<<if _size && _x && _y && _x > 0 && _y > 0>>
	<<= "<html><div class='map' id='" + _mapId + "' style='--size: " + _size + "'>"
	  + Array.from({length: _x}).map((u, col) =>
	  	Array.from({length: _y}).map((u, row) => {
			var cell = (col + 1) + "x" + (row + 1);
			return "<map-hex style='--x: " + (col+1) + "; --y: " + (row+1) + ";' data-row='" + (row+1) + "' data-col='" + (col+1) + "' data-cell='" + cell + "'>" + (_map[cell] ? _map[cell] : "") + "<span class='loc'>" + cell + "</span></map-hex>"}
			).join("")).join("")
	  + "</div></html>">>
      <<script>>
	  var mapId = State.temporary.mapId;
	  jQuery(function() {
		  var map = jQuery("#" + mapId);
		  var size = map.get(0).style.getPropertyValue("--size").trim();
		  map.children("map-hex")
			  .filter((i, el) => 1 - Number(el.style.getPropertyValue("--y")) % 2)
			  .css("margin-left", "calc(" + size + " * 1.732 / 2)");
	  });
	  <</script>>
	<</if>>
<</widget>>

Calling it is then done with ...

<<Map 50px 7 7 $map>>

... for a 7x7 map with each cell being 100px wide (the 50px set is half the distance between the centre and the side of the hex). The "$map" parameter is optional.

The remainder is simply some CSS styling, with the hex shape being enforced via a "clip-path" property.

div.map {
    display: inline-grid;
    grid-auto-columns: calc(var(--size) * 1.732);
    grid-auto-rows: calc(var(--size) * 1.5);
    padding-bottom: calc(var(--size) * 0.5);
    padding-right: calc(var(--size) * 1.732 / 2);
    border: 2px solid white;
}

map-hex {
    box-sizing: border-box;
    position: relative;
    width: calc(var(--size) * 1.732);
    height: calc(var(--size) * 2);
    padding: calc(var(--size) * 0.5) 0;
    background: rgba(255,0,0,0.5);
    grid-area: var(--y) / var(--x);
    clip-path: polygon(50% 0%, 100% 25%, 100% 75%, 50% 100%, 0% 75%, 0% 25%);
}

map-hex span.loc {
    position: absolute;
    display: block;
    bottom: calc(var(--size) * 0.5 - 1em);
    text-align: center;
    line-height: 1em;
    left: 0;
    right: 0;
    font-size: 80%;
    opacity: 0.5;
    z-index: -1;
}

Change (or remove) the "border" property of "div.map" and the "background" property of "map-hex" to suit your needs. They are here just so that you can see what's going on.

commented by (320 points)
Hi Akjosch,

thank you so much for the effort you  put into the solution and the helpful explanations.

I tried your coude and it is almost everything I expected. Could I bother you for one more thing? Could you give me an example of how $map would look like, just so I get an idea of how to adress individual cells within the map and alter their properties, like NotKostas  did in his example?

Thanks a lot in advance!
commented by (8.5k points)

The $map you give to the widget should look like this in the simplest case:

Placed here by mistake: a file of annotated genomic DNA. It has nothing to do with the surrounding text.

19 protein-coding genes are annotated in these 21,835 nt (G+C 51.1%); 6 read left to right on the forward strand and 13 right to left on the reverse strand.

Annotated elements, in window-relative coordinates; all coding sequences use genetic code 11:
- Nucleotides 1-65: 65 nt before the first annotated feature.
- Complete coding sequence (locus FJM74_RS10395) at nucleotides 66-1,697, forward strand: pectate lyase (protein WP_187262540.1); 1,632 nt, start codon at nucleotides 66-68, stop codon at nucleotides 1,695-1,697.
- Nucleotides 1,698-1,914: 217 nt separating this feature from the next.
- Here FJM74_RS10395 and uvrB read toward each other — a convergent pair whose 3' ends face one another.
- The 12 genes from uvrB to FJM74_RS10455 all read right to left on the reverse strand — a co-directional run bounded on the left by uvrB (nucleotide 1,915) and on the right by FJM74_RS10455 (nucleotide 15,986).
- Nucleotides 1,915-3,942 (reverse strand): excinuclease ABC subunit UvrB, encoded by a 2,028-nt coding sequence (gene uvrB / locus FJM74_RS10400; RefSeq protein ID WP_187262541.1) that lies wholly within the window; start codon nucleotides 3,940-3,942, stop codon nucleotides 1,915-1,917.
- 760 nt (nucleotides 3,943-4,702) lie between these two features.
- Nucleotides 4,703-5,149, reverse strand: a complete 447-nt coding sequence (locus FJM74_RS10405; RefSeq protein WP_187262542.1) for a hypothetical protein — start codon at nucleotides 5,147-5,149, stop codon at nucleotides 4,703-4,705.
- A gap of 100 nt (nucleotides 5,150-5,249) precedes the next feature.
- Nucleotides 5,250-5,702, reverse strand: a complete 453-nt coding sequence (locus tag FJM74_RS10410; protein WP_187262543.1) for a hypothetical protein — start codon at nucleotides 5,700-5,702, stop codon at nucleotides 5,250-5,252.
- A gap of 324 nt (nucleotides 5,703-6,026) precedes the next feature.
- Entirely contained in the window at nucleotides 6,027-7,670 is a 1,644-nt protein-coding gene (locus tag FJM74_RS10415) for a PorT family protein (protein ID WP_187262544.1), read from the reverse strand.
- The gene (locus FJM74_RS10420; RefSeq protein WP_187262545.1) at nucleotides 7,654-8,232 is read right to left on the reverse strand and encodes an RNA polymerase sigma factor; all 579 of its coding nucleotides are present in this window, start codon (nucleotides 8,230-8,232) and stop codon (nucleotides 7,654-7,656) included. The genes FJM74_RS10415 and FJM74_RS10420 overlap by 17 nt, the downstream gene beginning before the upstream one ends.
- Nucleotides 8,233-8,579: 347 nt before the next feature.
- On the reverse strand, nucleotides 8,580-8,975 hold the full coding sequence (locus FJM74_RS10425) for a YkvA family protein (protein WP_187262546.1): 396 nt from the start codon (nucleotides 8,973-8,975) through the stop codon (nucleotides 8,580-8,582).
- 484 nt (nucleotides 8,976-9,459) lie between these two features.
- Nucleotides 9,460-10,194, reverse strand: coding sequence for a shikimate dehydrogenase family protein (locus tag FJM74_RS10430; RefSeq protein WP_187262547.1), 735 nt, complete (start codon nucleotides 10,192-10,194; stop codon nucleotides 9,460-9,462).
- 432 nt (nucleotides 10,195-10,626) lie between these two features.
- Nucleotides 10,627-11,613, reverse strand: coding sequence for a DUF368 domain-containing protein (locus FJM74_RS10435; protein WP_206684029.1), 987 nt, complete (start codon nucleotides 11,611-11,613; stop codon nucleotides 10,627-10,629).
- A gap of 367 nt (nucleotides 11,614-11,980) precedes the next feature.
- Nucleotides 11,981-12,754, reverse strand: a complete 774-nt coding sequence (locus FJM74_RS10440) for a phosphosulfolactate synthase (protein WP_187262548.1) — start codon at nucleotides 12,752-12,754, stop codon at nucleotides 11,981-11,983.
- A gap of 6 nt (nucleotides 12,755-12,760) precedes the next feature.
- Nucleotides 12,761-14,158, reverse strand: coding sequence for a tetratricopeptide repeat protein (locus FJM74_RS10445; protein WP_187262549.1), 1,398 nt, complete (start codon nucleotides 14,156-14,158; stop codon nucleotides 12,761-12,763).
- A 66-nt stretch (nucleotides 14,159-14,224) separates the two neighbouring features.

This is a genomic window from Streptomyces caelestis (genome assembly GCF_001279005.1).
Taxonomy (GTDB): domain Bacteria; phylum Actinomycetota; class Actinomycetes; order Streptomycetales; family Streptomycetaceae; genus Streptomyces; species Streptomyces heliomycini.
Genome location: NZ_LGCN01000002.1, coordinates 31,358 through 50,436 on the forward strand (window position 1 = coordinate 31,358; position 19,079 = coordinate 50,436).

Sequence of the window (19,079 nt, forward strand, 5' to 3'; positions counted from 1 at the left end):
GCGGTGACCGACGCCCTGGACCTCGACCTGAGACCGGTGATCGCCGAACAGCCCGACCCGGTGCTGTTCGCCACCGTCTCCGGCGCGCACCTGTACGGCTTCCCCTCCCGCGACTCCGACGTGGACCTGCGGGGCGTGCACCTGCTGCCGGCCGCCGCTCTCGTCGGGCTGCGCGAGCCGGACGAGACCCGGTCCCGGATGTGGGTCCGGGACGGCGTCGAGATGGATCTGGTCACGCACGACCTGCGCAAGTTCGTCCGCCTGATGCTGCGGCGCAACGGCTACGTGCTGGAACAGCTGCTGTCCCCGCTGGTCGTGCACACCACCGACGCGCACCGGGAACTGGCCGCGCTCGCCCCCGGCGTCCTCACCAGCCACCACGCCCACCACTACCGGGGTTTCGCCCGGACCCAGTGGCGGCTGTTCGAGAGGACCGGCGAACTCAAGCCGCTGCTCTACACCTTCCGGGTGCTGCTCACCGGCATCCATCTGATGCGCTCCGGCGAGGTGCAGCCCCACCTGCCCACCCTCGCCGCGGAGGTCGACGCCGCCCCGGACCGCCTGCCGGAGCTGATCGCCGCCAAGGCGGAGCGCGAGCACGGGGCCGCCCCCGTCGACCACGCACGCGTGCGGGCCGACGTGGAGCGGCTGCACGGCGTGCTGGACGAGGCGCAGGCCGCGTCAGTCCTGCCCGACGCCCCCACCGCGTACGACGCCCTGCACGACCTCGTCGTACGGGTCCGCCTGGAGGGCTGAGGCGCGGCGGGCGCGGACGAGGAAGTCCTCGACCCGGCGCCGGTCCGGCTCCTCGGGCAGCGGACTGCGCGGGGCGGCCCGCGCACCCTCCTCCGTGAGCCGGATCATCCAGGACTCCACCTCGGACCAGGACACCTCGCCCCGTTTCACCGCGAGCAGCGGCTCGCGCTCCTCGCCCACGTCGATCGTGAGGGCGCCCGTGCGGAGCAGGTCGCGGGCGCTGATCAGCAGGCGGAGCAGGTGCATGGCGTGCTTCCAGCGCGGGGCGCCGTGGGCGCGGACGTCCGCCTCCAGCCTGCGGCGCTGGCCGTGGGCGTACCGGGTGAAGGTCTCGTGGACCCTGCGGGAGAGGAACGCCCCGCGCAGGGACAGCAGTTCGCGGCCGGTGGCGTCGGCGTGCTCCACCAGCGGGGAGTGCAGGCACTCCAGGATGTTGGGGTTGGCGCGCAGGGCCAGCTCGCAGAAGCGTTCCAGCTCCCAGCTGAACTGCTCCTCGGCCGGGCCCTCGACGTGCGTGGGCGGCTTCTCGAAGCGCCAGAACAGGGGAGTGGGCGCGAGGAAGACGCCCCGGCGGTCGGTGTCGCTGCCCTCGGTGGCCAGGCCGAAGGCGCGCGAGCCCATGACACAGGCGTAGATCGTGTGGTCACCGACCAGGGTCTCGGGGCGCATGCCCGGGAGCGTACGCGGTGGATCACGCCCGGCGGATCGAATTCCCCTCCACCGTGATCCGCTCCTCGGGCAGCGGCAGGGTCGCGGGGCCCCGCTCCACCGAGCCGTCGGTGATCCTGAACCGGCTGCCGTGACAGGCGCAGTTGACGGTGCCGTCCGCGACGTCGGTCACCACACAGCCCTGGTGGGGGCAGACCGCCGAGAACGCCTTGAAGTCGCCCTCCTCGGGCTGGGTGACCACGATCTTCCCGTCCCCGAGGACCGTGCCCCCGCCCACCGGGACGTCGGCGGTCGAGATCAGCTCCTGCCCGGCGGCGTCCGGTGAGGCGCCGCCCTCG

<<set $map = {
	"3x3": "Home",
	"4x5": "Dungeon",
	"2x1": "???",
}>>

If you want pure text, you probably want to add "text-align: center;" to the map-hex CSS rules.

You generally wouldn't - and shouldn't - put the raw game-relevant data into the map display widget, but first filter the relevant portions of the map to return something that represents it visually. For this example, I'll use a few images: A tree and a grassy hexagon. The remainder can be done with characters and numbers. I'll display a tree (along with a number if it's more than one) for each hex where there are any trees and link the whole hex to a passage named "Hex (X)x(Y)", which then can be used to dynamically link wherever they need to be.

The structure of the map itself is mostly the same:

<<set $map = {
	"3x3": {trees: 0, hasSpell: true},
	"4x5": {trees: 2, hasSpell: false},
	"2x1": {trees: 1, hasSpell: false},
	"5x2": {trees: 0, hasSpell: true},
}>>

I'd create a JavaScript function which would take the content of each hex cell and return the HTML structure needed to display it. Essentially, it creates three spans (with classes "tree", "treeAmount" and "spell") if the corresponding values are large enough respectively true. The "tree" span has the image of the tree linked, the "treeAmount" the number of trees if it is larger than 1. The remainder will be done via CSS.

setup.mapToDisplay = function(map) {
	return Object.keys(map || {})
		.reduce((val, key) => {
			var result = "";
			var hex = map[key];
			if(hex.trees > 0) {
				result += "<span class='tree'><img src='https://i.imgur.com/dQWof0s.png' /></span>";
				if(hex.trees > 1) {
					result += "<span class='treeAmount'>" + hex.trees + "</span>";
				}
			}
			if(hex.hasSpell) {
				result += "<span class='spell'></span>";
			}
			val[key] = result;
			return val;
		}, {});
};